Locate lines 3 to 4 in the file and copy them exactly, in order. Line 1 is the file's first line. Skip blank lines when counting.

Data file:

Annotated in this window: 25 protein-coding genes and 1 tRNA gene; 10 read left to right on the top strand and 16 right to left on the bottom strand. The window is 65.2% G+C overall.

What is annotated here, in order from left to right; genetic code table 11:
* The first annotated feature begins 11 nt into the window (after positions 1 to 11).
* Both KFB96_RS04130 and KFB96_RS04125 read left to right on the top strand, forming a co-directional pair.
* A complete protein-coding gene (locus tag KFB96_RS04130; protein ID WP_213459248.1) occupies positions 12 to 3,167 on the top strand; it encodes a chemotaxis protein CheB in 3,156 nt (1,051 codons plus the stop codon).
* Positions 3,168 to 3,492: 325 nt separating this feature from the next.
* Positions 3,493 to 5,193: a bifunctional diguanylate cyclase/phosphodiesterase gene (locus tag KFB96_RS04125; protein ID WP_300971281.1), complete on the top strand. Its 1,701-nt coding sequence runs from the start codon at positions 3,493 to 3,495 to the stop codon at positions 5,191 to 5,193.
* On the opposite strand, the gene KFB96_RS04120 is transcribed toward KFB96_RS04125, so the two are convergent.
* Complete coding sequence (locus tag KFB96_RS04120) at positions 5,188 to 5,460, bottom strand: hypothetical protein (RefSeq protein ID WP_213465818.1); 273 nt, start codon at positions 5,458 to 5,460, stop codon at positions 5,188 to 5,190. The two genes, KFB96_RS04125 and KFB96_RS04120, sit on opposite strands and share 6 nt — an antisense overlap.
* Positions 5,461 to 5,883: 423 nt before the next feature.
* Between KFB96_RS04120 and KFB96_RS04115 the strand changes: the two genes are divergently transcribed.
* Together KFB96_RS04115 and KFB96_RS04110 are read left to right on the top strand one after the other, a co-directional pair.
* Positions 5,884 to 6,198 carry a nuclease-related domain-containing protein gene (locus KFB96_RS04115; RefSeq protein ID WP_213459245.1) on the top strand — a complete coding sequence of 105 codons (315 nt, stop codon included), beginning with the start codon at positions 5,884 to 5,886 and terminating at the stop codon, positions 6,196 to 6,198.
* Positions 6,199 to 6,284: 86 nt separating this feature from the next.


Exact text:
* The first annotated feature begins 11 nt into the window (after positions 1 to 11).
* Both KFB96_RS04130 and KFB96_RS04125 read left to right on the top strand, forming a co-directional pair.